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Executive Director's Message

Executive Director's Message: "Virtual Learning"

I hope you and your communities are keeping safe as many of us continue adjusting to work, recreation, and life mostly at home, and increasingly online. I posted my last message nearly a month ago, which feels like a lifetime ago. At that time, I shared plans to move upcoming NCSS meetings online to keep members and staff safe as most of the country began to shelter in place. Since then, we have also moved forward to move major summer programs online.

Executive Director's Message: "COVID-19 and Our Priorities in Action"

As I write this message, our global society has undergone rapid transformations in how we live, work, and play – all in the span of a few weeks. When I wrap my head around these changes, I begin to wonder which will endure, and how they will impact our civic life, our general human connections, and our roles, responsibilities, and values.

Executive Director's Message: "Civic Learning: A Matter of Equity"

Chief Justice of the United States Supreme Court, John G. Roberts, Jr., closed out the 2010s and welcomed the 2020s with powerful words in his 2019 Year-End Report on the Federal Judiciary:

“Civic education, like all education, is a continuing enterprise and conversation. Each generation has an obligation to pass on to the next, not only a fully functioning government responsive to the needs of the people, but the tools to understand and improve it.” 

Executive Director's Message: "The Time Between Conferences"

As we continue to reflect on our recent conference in Austin – and to advance informed action, agency, advocacy, and activism in the social studies – we also begin to establish our vision for the next 100 years through our next conference in Washington, D.C. Planning an annual conference is, quite literally, a year-round process involving hundreds of volunteers, thousands of volunteer hours, and detailed coordination among numerous moving parts.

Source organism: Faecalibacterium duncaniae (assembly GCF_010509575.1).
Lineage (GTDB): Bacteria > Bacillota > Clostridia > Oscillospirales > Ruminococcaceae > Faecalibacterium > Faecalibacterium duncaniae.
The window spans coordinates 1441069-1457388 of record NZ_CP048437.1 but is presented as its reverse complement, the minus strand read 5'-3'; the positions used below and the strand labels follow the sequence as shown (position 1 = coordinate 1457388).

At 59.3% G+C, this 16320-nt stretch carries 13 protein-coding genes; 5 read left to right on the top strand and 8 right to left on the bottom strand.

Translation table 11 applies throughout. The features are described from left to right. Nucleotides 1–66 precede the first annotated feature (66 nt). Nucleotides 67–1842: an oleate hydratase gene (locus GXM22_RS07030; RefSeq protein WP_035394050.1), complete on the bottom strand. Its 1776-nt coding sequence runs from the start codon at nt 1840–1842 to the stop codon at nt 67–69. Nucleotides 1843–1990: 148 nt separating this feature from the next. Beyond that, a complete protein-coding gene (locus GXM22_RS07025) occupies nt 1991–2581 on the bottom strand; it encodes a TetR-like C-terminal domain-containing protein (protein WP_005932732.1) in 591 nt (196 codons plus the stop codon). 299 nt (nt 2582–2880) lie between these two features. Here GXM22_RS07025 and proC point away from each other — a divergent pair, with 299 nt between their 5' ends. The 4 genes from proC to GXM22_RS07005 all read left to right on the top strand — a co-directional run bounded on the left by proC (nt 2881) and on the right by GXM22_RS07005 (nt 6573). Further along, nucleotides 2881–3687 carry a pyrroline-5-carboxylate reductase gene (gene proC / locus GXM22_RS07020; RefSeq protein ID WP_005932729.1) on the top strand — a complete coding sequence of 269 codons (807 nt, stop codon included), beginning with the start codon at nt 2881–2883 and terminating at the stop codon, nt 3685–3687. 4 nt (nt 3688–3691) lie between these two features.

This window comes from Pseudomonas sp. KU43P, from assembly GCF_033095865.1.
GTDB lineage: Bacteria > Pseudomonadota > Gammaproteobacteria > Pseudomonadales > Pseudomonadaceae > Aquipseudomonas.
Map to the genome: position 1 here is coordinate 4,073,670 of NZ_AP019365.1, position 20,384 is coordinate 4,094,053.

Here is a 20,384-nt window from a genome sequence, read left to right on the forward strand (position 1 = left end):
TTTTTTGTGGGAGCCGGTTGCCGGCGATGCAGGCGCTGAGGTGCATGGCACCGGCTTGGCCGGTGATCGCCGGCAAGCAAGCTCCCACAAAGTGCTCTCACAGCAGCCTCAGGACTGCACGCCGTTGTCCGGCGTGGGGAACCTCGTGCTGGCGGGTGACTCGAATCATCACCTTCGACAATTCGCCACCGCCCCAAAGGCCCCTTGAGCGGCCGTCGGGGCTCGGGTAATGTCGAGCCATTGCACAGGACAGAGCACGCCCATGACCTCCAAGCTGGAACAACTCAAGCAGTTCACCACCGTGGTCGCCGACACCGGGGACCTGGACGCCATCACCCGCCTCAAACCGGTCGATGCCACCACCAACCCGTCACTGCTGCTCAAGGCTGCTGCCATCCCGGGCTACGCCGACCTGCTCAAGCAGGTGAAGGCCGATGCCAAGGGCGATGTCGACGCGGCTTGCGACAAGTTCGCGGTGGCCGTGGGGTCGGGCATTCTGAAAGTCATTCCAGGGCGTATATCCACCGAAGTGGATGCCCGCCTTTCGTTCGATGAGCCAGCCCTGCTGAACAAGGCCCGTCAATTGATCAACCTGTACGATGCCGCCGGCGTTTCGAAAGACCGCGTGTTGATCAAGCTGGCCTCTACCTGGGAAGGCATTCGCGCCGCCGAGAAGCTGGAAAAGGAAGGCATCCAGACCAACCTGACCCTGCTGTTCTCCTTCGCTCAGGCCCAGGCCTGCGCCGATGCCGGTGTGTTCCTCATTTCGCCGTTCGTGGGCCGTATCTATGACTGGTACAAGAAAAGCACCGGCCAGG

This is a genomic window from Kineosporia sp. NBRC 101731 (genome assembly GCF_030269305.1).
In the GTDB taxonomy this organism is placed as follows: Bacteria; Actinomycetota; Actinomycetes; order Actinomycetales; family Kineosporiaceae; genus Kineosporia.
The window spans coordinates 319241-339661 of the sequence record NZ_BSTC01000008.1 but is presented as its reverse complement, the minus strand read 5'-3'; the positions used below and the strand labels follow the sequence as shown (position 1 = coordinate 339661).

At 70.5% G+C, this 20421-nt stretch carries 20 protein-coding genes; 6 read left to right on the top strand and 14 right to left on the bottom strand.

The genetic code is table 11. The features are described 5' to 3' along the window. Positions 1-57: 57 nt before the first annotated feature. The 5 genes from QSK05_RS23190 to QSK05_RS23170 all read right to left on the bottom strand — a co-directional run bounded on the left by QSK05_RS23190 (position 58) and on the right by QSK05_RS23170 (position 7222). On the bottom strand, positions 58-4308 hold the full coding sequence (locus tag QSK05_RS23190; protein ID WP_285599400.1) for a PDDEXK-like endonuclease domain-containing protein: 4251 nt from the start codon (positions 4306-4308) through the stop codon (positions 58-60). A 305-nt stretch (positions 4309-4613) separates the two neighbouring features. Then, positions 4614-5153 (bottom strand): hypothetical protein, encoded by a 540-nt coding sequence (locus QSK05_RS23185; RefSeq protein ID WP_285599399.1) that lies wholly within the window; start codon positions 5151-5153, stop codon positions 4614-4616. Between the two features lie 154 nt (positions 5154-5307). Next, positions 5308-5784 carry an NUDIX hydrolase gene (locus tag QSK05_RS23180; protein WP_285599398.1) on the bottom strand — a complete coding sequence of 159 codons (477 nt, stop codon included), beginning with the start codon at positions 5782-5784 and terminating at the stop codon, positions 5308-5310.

Executive Director's Message: In Medias Res

As NCSS once again supports the National Association of Media Literacy Education (NAMLE) as a Media Literacy Week partner, we are reminded of how media literacy is a fundamental part of inquiry-based social studies learning. We demonstrate media literacy whenever we use a source of information as evidence to ask and answer questions about the world around us.

Executive Director's Message: "Junior is Here!"

Recently, I remembered the anticipation, excitement, and jitters of setting up my middle school classroom. I was very fortunate to be in the same classroom every year. In that pre-dawn era without wi-fi and laptop carts, a big challenge was figuring out how to decorate the space and manage the desks and tables with new artifacts, pictures, posters, and other things collected from summer travels and study experiences.

Social Studies in Congress

Last week, I announced that a new Senate bill, S. 2024 - USA Civics Act of 2019, was introduced by Senators Chris Coons (D-DE) and John Cornyn (R-TX). This bill amends a portion of the Higher Education Act. If you have not already done so, I urge you to contact the education aides of your U.S.

Summer Reading

My birthday is in July. As a social studies educator who spent most of his life in New York, I always took pride in the fact that my birthday falls on the same day that New York ratified the U.S. Constitution (although not in the same year, of course). Last July, I announced a personal challenge to read one book per week as my “new year” goal. For the first month, I regularly shared the title and short impressions of the previous week’s book. Then my postings trailed off. This was not because I made a lofty but unrealistic resolution.